scipy.optimize.differential_evolution(func, bounds, args=(), strategy='best1bin', maxiter=1000, popsize=15, tol=0.01, mutation=(0.5, 1), recombination=0.7, seed=None, callback=None, disp=False, polish=True, init='latinhypercube', atol=0, updating='immediate', workers=1)[source]

Finds the global minimum of a multivariate function.

Differential Evolution is stochastic in nature (does not use gradient methods) to find the minimium, and can search large areas of candidate space, but often requires larger numbers of function evaluations than conventional gradient based techniques.

The algorithm is due to Storn and Price [1].


The objective function to be minimized. Must be in the form f(x, *args), where x is the argument in the form of a 1-D array and args is a tuple of any additional fixed parameters needed to completely specify the function.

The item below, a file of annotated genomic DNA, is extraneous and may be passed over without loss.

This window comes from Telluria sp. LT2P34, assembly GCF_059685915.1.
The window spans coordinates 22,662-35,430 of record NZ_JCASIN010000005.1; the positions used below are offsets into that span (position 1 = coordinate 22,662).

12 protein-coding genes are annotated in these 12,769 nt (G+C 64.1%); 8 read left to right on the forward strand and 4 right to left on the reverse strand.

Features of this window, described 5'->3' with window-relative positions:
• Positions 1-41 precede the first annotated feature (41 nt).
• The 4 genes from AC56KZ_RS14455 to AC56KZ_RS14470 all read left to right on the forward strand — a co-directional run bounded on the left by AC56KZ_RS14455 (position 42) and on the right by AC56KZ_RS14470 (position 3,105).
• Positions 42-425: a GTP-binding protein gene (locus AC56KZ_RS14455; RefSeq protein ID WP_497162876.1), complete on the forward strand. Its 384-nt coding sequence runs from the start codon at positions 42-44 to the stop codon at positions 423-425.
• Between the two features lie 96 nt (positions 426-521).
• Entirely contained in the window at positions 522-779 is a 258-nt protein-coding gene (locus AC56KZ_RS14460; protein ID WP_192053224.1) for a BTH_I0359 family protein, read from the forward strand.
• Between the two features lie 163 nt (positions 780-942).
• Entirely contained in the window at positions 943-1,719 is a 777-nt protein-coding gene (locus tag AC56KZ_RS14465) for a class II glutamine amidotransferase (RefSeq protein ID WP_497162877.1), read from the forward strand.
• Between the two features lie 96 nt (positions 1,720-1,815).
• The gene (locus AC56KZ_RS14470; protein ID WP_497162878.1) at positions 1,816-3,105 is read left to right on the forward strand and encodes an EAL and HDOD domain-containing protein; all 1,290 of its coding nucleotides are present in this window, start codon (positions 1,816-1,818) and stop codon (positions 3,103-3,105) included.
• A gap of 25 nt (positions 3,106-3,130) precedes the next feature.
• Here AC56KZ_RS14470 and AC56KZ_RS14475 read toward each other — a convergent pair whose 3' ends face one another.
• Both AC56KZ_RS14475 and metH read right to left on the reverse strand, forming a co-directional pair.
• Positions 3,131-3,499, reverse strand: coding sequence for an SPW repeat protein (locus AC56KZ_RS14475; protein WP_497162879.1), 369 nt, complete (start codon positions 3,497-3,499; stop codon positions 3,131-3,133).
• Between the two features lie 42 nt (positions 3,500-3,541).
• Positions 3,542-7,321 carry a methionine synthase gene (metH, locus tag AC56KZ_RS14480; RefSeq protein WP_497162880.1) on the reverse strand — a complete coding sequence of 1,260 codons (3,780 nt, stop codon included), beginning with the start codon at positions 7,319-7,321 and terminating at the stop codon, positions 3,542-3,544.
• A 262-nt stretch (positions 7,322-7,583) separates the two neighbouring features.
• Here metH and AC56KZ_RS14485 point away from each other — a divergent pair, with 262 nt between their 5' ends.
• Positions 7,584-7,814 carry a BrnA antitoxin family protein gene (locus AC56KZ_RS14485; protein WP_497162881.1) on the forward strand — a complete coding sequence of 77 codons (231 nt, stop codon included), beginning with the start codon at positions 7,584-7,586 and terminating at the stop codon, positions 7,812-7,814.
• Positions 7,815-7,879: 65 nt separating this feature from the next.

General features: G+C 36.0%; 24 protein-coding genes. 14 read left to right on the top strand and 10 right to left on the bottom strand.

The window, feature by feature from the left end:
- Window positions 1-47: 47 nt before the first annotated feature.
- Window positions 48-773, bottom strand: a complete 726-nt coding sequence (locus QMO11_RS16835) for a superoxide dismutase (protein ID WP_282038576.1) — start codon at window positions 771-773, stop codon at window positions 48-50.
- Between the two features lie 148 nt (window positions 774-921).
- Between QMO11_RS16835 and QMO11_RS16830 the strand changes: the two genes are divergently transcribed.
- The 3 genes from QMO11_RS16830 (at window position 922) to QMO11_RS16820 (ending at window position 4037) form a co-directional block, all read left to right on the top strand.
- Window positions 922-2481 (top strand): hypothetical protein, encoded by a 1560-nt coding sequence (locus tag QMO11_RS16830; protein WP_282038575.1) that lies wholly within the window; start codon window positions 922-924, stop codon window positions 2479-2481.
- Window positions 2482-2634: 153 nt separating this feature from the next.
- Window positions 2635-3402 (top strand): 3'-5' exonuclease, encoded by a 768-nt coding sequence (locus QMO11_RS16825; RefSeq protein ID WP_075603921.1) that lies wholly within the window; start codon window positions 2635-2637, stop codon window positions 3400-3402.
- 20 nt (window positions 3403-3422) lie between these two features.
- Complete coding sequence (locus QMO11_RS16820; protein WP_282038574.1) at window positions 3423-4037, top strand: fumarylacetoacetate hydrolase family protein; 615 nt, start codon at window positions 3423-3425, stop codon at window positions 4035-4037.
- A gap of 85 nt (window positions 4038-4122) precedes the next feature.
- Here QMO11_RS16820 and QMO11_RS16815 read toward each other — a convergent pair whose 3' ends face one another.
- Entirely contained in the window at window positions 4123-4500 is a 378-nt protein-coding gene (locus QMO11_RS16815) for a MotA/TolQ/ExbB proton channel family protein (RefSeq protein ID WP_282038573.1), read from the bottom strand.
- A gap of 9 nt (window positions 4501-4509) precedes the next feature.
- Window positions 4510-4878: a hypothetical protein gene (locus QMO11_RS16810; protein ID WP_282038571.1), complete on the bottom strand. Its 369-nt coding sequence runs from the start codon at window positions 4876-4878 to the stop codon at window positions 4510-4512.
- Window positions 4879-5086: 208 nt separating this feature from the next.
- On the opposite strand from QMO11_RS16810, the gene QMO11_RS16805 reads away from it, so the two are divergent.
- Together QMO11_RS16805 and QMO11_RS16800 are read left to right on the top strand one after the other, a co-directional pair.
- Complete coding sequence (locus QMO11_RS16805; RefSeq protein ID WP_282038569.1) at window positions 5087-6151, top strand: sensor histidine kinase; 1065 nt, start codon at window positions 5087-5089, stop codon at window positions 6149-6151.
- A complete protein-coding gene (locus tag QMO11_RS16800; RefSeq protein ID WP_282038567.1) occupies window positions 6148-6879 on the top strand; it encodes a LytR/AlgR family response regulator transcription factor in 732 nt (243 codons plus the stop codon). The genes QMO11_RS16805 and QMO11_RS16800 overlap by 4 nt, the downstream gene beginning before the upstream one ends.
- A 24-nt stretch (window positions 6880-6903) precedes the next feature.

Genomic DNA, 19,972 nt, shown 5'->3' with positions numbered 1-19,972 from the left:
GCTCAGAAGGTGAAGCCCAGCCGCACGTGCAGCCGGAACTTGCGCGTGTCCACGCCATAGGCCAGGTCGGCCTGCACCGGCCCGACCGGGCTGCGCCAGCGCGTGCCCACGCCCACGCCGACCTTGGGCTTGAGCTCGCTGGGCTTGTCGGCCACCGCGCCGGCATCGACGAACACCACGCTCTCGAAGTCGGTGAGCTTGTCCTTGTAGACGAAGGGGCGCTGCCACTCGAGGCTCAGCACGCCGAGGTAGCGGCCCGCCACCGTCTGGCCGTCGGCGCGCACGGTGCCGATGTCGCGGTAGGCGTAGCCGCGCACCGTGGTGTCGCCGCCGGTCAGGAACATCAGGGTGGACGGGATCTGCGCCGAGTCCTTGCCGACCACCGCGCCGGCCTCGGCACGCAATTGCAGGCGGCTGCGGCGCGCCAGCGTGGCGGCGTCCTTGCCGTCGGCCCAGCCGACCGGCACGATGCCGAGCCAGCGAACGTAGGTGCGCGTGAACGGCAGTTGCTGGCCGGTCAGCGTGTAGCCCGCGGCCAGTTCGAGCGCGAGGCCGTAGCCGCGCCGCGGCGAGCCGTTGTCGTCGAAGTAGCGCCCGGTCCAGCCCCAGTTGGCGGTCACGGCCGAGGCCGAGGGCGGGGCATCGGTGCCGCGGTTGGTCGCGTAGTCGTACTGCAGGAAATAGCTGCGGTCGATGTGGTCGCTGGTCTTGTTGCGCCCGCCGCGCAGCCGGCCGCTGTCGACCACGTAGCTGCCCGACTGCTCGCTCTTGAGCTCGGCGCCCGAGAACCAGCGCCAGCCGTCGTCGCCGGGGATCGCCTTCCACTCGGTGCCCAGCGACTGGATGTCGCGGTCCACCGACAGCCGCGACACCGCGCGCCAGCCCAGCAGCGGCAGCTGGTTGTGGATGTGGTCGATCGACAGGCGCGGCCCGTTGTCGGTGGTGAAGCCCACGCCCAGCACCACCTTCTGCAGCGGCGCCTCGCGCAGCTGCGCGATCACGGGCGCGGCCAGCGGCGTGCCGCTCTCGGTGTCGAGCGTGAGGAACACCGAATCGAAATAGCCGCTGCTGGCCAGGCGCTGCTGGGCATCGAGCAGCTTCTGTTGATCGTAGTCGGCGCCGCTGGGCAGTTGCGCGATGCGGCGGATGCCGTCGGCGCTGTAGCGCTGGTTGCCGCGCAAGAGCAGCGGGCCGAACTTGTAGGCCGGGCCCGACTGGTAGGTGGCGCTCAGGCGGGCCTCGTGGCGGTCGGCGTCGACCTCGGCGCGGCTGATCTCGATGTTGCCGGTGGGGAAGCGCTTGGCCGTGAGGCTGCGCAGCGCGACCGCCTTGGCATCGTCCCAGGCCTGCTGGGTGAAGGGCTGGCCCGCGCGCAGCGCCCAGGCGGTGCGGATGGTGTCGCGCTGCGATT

boundssequence or Bounds, optional

Bounds for variables. There are two ways to specify the bounds: 1. Instance of Bounds class. 2. (min, max) pairs for each element in x, defining the finite lower and upper bounds for the optimizing argument of func. It is required to have len(bounds) == len(x). len(bounds) is used to determine the number of parameters in x.

argstuple, optional

Any additional fixed parameters needed to completely specify the objective function.

strategystr, optional

The differential evolution strategy to use. Should be one of:

  • ‘best1bin’

  • ‘best1exp’

  • ‘rand1exp’

  • ‘randtobest1exp’

  • ‘currenttobest1exp’

  • ‘best2exp’

  • ‘rand2exp’

  • ‘randtobest1bin’

  • ‘currenttobest1bin’

  • ‘best2bin’

  • ‘rand2bin’

  • ‘rand1bin’

The default is ‘best1bin’.

maxiterint, optional